One of my life-long battles is to ensure that people get the most objective, useful information they can about mental illness and its treatment. It’s painful to me when I come across a popular website that misrepresents these illnesses or their treatment.
So you can imagine my surprise when I reviewed the National Institute of Mental Health’s (NIMH) page on depression recently. This is a super-important page to get right, because it often appears as the number one or two search result in Google.
It starts off well enough, but then devolves when it gets to a section entitled “Treatment and Therapies.”
Biases can be in your face, such as when a psychiatrist suggests, “Take antidepressants for depression — it’s the only thing that works!” Or biases can be more subtle, even unintended.
Treatment of Depression
I’ve written enough words to fill a (small) book about effective treatments for depression. I’ve talked about newer therapies that show promise, including ketamine and rTMS devices.
The main takeaway from anything I’ve written is that a combination approach using both psychotherapy and antidepressant medication is usually best for most people. Even if you don’t “believe” in therapy or don’t think there’s anything “wrong” with you, time and time again the research is super clear about the effectiveness of this combined approach. If you want to start feeling better as soon as possible, this is the method to use.
So in a 904 word section on treatment of depression, why does the NIMH devote a measly 61 words — about 7 percent of the section– to psychotherapy?
This is a perfect example of a subtle bias. It’s not in your face, but it’s clearly there.
Of course, the section with the most words — and therefore the greatest focus — is medications. An astounding 414 words — over 45 percent — of the depression treatment section is devoted to talking about antidepressant medications. The NIMH also wants to be very clear it is only talking about FDA-approved (e.g., government-sanctioned) medications, because it devotes 118 words — more than the entire psychotherapy section! — warning you against taking herbal supplements for depression treatment. Despite there being a fairly robust consensus in the international community that things like St. John’s wort are generally okay to try for most people, and can have about the same clinical effectiveness as an FDA-approved antidepressant medication.
The NIMH also writes far more about electroconvulsive therapy (ECT, aka shock therapy) than psychotherapy. In this section, 231 words are devoted to ECT — more than 25 percent of the treatment section! ECT is rarely prescribed as a treatment for depression in the vast majority of people who suffer from it. It’s estimated that less than 5 percent of people diagnosed with severe clinical depression will ever try ECT. And it comes with some potentially significant, serious side effects.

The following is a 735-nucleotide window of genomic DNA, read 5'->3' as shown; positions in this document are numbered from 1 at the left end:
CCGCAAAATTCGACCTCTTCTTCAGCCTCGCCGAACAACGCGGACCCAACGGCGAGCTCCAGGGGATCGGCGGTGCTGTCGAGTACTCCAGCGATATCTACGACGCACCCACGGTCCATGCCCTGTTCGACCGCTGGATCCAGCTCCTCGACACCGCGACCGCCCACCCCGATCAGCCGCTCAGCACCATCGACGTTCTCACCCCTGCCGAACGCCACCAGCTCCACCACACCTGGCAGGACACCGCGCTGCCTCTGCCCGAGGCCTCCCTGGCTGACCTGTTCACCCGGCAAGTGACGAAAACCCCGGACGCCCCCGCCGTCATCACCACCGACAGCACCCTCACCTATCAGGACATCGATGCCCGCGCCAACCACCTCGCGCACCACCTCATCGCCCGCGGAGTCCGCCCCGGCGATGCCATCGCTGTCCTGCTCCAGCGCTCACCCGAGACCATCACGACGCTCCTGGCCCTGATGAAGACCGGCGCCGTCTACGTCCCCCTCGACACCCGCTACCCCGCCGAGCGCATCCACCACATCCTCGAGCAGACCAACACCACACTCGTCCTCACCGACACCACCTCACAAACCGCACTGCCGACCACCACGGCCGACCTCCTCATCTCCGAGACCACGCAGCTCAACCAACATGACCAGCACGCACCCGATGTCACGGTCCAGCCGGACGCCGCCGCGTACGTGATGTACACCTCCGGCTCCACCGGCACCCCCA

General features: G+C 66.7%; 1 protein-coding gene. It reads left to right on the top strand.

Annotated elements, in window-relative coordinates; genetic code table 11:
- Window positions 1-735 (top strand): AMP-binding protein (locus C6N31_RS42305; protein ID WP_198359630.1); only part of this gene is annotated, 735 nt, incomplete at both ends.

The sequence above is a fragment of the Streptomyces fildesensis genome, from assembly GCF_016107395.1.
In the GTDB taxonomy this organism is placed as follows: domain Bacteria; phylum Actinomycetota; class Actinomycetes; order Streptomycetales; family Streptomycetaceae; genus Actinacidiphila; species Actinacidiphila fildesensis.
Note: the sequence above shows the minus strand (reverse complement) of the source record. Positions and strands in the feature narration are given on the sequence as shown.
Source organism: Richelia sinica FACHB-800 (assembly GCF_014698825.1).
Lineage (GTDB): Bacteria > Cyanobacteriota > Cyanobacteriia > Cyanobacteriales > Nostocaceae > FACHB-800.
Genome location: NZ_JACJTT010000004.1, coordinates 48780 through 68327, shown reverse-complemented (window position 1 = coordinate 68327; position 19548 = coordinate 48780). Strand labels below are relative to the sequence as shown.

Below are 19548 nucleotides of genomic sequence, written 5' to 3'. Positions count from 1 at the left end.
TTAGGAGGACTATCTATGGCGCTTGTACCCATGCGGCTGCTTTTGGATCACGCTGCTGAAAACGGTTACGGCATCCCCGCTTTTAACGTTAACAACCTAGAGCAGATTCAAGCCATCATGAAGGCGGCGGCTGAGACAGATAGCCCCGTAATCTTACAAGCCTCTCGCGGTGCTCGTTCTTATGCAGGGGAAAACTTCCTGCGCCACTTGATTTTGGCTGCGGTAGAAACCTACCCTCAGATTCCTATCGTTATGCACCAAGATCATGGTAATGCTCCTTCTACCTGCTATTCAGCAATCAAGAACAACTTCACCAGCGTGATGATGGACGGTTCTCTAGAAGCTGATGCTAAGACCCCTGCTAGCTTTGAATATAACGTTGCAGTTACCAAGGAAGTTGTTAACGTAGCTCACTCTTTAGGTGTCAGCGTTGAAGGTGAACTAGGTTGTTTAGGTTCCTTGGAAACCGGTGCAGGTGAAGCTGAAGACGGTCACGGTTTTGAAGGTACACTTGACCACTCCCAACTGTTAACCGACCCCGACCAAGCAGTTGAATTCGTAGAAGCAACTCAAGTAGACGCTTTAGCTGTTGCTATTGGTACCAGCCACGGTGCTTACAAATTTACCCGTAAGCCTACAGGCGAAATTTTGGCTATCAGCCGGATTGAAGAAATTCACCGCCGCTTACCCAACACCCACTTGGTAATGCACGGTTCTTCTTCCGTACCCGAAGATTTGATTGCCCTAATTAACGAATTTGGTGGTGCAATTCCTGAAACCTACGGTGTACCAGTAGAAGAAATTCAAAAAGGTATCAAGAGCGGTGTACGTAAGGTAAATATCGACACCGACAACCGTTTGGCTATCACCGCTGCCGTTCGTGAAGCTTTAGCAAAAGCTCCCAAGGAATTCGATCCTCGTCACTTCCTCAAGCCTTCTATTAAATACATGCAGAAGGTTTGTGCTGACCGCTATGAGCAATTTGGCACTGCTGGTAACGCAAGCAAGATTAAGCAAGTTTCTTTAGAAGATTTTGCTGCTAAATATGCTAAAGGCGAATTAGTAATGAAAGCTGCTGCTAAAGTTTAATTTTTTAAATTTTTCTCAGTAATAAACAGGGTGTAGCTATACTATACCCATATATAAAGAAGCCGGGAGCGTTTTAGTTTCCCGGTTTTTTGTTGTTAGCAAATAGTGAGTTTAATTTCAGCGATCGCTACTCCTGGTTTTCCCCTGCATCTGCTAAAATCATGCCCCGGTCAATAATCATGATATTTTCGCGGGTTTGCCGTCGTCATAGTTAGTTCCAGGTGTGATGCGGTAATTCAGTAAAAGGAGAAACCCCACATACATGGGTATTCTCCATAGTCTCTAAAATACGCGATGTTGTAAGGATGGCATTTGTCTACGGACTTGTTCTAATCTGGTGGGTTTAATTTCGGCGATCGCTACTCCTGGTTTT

Why This is a Problem
We take the issue of treatment bias seriously here at Psych Central and always have. If the research shows a combined treatment approach that includes both psychotherapy and medications is best, then an article describing depression treatment needs to reflect that finding. Psychotherapy needs to be given the same amount of editorial focus in an article as medications. And it needs to be given far more focus than extreme, rarely-used treatments such as ECT.
The NIMH article also fails to note that most people try to treat their depression on their own, using self-help methods and strategies first. This is, by far, the most common treatment strategy employed. For some people, it actually works and can be effective in treatment of mild depression.
To be fair, the NIMH is not a clinical treatment center, nor focused on education about the treatment of mental disorders. It is primarily a research arm of the federal government. The fact that Google believes this is one of the best pages on the Internet for accurate, unbiased depression information (despite lacking author information or references) is not the NIMH’s fault.
But they know — or should know — it is often the #1 result in for a search on depression. Knowing that, they should work with a team of science editors and writers to ensure it reflects an accurate portrayal of treatment strategies generally employed in clinical practice today.
Because right now, the page reflects some alternative treatment universe divorced from the clinical reality on the ground. One where medications and ECT are routinely used to treat depression, and psychotherapy is just a footnote.